Beijing Delays Mandatory Filtering Software Installation

Green Dam put on hold after international outcry

Beijing announced that it will postpone implementing the law requiring the mandatory installation of Internet filtering software known as Green Dam, on every sold in computer in China.

The unexpected decision was announced through the regime’s state run media Xinhua News Agency on June 30, one day before the plan’s scheduled starting date on July 1.

The reason given by the Ministry of Industry and Information Technology (MIIT) is, “Some enterprises brought up the concern of large work load, short time frame and lack of preparation. Based on their real situation, the mandatory installation of the software will be postponed.”

The regime’s central propaganda department also request all propaganda offices and all mainland media to cooperate with the move by suppressing all criticism the software and providing “positive media guidance.”

Chinese students use computers at an Internet café in Hangzhou. (Mark Ralston/AFP/Getty Images)

Chinese students use computers at an Internet café in Hangzhou. (Mark Ralston/AFP/Getty Images)

MIIT announced its mandatory installation plan on May 19. MIIT insists the regime has no intention to censor information generally, and that the program was designed solely to filter pornography. However, both mainland and overseas computer experts found that Green Dam could not effective block pornography websites, but effectively targeted searches on human rights and political information such as Falun Gong and Chinese democracy.

In this poll on the Chinese regimes official BBS, Qiangguo (Power) Forum, 89 percent people were against the Green Dam plan. The poll results were subsequently deleted. ((Screen shot))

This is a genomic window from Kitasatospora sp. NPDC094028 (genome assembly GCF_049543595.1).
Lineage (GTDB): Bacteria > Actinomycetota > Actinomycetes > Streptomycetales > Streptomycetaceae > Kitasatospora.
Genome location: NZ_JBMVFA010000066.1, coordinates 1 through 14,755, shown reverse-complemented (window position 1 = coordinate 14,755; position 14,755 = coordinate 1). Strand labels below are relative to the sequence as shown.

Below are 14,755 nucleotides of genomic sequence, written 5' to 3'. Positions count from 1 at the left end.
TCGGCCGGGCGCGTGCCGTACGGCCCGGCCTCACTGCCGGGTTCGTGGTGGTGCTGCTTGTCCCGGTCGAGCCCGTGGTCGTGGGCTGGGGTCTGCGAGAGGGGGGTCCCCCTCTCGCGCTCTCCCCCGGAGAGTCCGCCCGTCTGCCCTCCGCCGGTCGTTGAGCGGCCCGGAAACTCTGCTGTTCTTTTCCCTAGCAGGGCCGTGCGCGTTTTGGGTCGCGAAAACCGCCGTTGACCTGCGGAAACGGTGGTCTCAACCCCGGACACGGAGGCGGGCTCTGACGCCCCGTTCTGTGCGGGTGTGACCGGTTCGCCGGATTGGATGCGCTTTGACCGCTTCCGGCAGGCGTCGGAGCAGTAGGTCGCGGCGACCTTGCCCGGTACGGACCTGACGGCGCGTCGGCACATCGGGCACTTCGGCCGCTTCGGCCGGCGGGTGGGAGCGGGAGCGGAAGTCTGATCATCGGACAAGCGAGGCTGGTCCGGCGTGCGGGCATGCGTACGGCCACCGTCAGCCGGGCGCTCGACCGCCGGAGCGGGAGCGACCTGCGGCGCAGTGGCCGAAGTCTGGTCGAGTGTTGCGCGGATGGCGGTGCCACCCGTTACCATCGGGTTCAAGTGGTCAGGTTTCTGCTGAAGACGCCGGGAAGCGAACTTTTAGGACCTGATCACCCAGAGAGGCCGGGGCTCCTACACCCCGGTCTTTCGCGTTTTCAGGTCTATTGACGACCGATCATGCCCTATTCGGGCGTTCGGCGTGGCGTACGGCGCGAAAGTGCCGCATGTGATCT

In this poll on the Chinese regime's official BBS, Qiangguo (Power) Forum, 89 percent people were against the Green Dam plan. The poll results were subsequently deleted. ((Screen shot))

Further, the software contains security loopholes that make the user vulnerable to hackers. Also, its Chinese developer may face copyrights suit from the California-based software maker Solid Oak Software Inc. for programming code plagiarism.

The proposed mandatory installation of Green Dam software widespread drew criticism from various industrial circles, rights group and foreign governments.

On June 26, 22 trade groups and business councils sent a letter to Chinese Premier Wen Jiabao urging him to drop the plan. The letter’s signatories included the U.S.-based Information Technology Industry Council (ITI); the chambers of commerce in the U.S., the European Union, and Japan.

U.S. Secretary of Commerce Gary Locke and Trade Representative Ron Kirk also urged Beijing to abandon the plan in a letter signed June 24.

On June 16, Global Internet Freedom, a consortium formed by technology companies specializing in circumventing political censorship on Internet by repressive regimes, released its first version of “Green Tsunami,” which could help Chinese user to detect, disable or fully uninstall Green Dam.

Read this article in Chinese.

Last Updated,

Jul 1, 2009

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